Apple Lisa

The Lisa was not Apple’s first attempt at a business computer; that was the Apple III. Apple had started development of the Lisa at the same time as the Apple III, but it did not reach the market until 1983. The Lisa was a radically different (and more expensive) computer.

Apple Lisa
Source: Apple, 1983

Officially, Apple claimed that “Lisa” is an acronym that stands for Local Integrated Software Architecture. Legend has it, though, that the computer was named after either Steve Jobs’s daughter or the daughter of one of the engineers, but the true inspiration for the name has never been confirmed. Andy Hertzfeld, one of the creators of the Macintosh, says in his book, “Revolution in the Valley,” that the acronym explanation may have been invented after the fact in response to press queries about the name’s origin.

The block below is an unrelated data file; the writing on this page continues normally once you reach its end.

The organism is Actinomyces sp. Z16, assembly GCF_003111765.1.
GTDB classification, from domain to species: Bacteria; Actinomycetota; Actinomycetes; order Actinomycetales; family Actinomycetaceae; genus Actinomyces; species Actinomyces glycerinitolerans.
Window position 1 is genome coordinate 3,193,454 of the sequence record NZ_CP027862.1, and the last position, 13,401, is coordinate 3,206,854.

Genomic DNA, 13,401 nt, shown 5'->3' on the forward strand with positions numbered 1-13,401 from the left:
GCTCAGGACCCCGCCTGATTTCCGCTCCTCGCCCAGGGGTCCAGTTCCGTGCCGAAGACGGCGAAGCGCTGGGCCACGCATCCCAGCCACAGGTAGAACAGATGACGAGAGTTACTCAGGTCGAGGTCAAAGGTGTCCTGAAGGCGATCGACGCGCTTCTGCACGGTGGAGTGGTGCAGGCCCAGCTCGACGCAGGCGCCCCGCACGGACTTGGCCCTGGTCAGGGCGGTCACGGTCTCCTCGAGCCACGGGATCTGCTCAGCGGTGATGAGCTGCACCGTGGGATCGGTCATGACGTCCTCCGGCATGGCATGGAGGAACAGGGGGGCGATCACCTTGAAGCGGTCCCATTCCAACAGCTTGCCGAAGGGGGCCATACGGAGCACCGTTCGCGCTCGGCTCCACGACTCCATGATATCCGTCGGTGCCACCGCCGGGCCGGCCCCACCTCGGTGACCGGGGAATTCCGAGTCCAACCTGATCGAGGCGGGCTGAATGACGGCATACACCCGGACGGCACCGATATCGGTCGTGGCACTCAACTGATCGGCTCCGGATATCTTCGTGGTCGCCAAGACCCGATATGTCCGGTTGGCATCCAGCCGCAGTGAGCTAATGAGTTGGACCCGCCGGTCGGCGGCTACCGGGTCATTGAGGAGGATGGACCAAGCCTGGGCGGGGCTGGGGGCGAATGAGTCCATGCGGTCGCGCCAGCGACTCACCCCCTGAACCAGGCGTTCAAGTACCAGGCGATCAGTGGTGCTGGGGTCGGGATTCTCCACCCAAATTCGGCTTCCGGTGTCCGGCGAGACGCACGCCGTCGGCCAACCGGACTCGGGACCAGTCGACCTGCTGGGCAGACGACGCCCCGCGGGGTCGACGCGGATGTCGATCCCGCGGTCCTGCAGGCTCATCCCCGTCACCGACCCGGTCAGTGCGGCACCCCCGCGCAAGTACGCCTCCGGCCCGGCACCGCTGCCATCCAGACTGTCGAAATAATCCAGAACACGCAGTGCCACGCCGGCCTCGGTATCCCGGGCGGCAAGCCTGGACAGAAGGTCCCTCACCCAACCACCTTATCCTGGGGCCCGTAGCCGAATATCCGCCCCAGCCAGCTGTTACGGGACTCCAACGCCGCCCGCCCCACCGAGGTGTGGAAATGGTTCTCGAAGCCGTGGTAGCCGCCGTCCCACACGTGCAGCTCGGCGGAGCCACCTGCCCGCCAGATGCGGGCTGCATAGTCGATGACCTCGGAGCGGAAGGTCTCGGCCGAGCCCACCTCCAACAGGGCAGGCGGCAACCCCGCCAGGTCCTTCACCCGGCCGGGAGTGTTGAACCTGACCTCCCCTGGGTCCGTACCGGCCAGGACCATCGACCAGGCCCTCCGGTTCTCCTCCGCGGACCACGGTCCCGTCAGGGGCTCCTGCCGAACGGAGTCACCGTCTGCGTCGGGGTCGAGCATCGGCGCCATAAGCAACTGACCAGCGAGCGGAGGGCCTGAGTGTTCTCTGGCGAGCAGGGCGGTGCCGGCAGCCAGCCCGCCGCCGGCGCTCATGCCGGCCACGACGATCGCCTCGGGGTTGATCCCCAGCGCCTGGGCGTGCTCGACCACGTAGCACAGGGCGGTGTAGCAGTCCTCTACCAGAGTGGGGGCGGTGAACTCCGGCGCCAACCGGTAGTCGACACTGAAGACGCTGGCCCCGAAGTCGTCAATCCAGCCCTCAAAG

The original Lisa, referred to as the Lisa 1 by collectors, was technologically innovative, but a commercial failure for Apple. It popularized the concept of the GUI (graphical user interface) and could perform pre-emptive multitasking, meaning it could run multiple programs at once. However, it was overpriced and lacked adequate software and hardware support. Apple was able to make lemonade out of lemons by using lessons learned from the Lisa development on the Macintosh, one of the most successful microcomputers ever made.

Introduced: January 1983
Original Retail Price: 
$9,995
Base Configuration: 68000 CPU, three slots, 1MB RAM, two 5.25-inch floppy disk drives (“Twiggy” drives), integral 12-inch monochrome monitor, keyboard/keypad, mouse, two serial and one parallel port, application suite
Video: 40-line x 132-column text, 720 x 364 graphics
Important Options: CP/M or Xenix, external 5MB ProFile hard disk drive, dot-matrix or daisy-wheel printer